The first thing you should consider if you’re looking into credit counseling is whether you really need it. If you’re unable to pay the minimum payments on your credit cards, have missed any single bill several times in a row, or haven’t been able to negotiate a manageable payment plan with your creditors, you might want to start seriously searching for an effective, legitimate credit counselor.
One of the major goals of a good credit counselor is education. They’ll help you set up a workable budget and a payment plan to get your debts under control. This Debt Management Plan, or DMP, provides steps for you to follow that ideally will be realistic and manageable for you, and eliminate your debt. In addition, credit counselors offer services that can help you formulate a workable budget to keep you from falling into debt again in the future.
Many credit counselors offer such services even for those who don’t need help digging out from under their bills. In fact, a legitimate credit counselor will often offer budget counseling, counseling on purchasing a home, foreclosure prevention, and other money management assistance.
Typically, a credit counselor will negotiate payments with your creditors, with the goal of lowering monthly payments and reducing interest rates, especially on credit cards. They’ll also help you find options for debt consolidation, if this looks like it would be helpful for your individual situation. Then they’ll help you set up your debt management plan and handle your payments to your creditors for you. You provide a monthly check, which the counselor uses to make your payments. Sometimes a counselor will keep your first payment, so be sure to ask about their policies on this.
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You could, of course, do this on your own. You can call your creditors directly and negotiate lower payments, lower interest rates, and even ask them to waive some of your debt. A legitimate counselor, though, has more experience with this kind of negotiation, and so, might be able to lower your payments further than you would on your own. Having someone else handle this often stressful process also removes the intimidation factor. If fear of negotiating directly with your creditors has you unable to address your problems at all, hiring a professional will get you on your way.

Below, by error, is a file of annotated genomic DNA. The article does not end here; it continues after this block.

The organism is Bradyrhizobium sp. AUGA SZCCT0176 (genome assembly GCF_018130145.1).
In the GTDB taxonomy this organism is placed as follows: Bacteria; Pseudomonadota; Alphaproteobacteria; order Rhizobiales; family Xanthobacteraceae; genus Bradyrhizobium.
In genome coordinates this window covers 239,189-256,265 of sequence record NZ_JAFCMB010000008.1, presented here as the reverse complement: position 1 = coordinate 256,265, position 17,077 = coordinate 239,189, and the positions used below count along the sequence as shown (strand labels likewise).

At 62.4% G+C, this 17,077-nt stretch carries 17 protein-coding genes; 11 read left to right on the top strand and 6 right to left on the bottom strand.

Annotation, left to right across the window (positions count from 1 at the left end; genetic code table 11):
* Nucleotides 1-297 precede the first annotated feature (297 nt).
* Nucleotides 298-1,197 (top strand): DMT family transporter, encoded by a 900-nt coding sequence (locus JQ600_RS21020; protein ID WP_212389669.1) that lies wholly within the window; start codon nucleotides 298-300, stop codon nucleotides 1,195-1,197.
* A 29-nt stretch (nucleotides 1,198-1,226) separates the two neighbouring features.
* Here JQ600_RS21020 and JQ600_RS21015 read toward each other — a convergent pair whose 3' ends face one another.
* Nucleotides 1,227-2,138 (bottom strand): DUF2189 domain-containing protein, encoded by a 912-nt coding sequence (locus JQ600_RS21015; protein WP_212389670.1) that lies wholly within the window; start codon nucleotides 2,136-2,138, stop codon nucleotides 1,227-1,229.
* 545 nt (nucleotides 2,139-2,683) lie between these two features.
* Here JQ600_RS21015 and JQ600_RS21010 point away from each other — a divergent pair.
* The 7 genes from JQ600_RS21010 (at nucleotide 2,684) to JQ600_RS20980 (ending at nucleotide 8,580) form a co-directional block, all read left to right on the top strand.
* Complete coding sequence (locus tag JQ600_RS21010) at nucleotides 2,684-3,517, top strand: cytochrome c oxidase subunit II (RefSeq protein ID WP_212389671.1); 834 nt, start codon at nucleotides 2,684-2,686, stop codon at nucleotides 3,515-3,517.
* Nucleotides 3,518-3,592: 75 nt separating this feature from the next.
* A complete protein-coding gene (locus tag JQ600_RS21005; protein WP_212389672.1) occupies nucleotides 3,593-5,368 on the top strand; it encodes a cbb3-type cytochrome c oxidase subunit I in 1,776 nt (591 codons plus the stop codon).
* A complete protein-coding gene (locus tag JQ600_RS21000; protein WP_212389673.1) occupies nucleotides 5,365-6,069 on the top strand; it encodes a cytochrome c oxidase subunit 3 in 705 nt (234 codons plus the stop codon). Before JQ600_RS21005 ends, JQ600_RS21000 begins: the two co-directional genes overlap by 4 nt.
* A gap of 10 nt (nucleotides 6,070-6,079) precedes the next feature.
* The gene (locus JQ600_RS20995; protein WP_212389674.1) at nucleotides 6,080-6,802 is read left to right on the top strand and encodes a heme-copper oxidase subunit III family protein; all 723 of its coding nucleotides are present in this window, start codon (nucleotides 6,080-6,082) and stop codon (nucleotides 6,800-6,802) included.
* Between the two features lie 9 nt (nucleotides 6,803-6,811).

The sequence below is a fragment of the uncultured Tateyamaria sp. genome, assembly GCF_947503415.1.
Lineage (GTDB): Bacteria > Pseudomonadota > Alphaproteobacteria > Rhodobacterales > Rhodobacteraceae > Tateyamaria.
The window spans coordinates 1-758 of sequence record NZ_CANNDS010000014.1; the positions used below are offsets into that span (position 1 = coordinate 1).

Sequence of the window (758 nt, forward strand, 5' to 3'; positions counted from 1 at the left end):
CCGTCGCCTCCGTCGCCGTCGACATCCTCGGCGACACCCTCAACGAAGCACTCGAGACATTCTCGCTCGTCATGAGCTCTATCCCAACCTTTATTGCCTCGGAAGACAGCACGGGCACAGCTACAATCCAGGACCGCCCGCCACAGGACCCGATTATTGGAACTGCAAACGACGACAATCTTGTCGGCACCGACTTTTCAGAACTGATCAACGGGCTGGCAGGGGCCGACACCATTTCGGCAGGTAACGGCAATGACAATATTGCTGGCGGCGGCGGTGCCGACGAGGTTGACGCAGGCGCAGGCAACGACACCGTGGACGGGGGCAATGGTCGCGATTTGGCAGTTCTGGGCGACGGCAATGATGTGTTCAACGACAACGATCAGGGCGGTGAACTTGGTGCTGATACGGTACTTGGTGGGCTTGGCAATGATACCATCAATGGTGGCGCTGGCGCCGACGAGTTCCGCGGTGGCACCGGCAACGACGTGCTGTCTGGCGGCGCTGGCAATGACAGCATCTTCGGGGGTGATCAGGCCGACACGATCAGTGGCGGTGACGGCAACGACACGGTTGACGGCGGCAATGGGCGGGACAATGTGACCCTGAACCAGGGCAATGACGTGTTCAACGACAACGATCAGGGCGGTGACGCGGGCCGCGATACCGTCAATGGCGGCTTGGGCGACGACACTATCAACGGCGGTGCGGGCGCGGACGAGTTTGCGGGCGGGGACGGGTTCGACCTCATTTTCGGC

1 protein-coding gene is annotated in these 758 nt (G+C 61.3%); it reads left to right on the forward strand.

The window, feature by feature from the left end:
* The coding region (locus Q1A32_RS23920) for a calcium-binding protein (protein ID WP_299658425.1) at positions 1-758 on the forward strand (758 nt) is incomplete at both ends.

What Can Credit Counselors Not Do for Me?
A credit counselor can help you manage and eventually pay down your debt, but they can’t completely remove your debt. If a credit counseling service promises to reduce or eliminate your debt after you pay an often high up-front fee, run the other way. Most of these arrangements end with the “counselor” disappearing with your money and you worse off than you were before.
A credit counselor also can’t guarantee that you’ll eliminate your debt, because this depends on you. They can give you a debt management plan (DMP) that shows you how to manage your debt, but if you don’t follow that plan, it’s not going to help you. The National Foundation for Credit Counseling reports that about half the people who pursue credit counseling will drop out of their program, and at least some of these will end up filing for bankruptcy. Sticking to your DMP can help you get back on your feet and avoid bankruptcy, which can stay on your credit record for as long as ten years.
How Will Using a Credit Counselor Affect My Credit Score?
A credit counselor can’t guarantee that your credit rating will improve. How credit counseling affects your credit rating depends entirely on your creditors. Some will report your account delinquent until you’ve made a minimum number of your renegotiated payments. This can have a negative effect on your score. Others, though, will simply indicate that you’re using credit counseling, and there’ll be no change to your score.
Some creditors are even more willing to be lenient with you if they know you’re in a counseling plan. If you’ve taken the time to pursue credit counseling, chances are you’re serious about repaying your debts, and less likely to default than trouble customers who are floundering on their own. In any case, whether your creditors’ actions lower your overall credit score or not, the effect will be less damaging than delinquent accounts or, worse yet, a bankruptcy.
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How Much Does Credit Counseling Cost?
The cost of credit counseling varies from company to company, but should fall within a reasonable range. Setup fees of $50 or so are generally considered reasonable, with monthly fees of around $25. Payments for other services should fall into similarly reasonable ranges. Watch out for counselors who charge exorbitant up-front fees, expect your creditors to pay them, or who keep part of your monthly payments for themselves rather than redirecting it to your creditors.
Credit Counseling Agencies
Consumer Credit Counseling Service of Greater Atlanta Inc.
Consolidated Credit Counseling Services
Fort Lauderdale, FL
Union Plus Consumer Credit Counseling Service
American Consumer Credit Counseling
Consumer Credit Counseling Service
Money Management International/Consumer Credit Counseling Service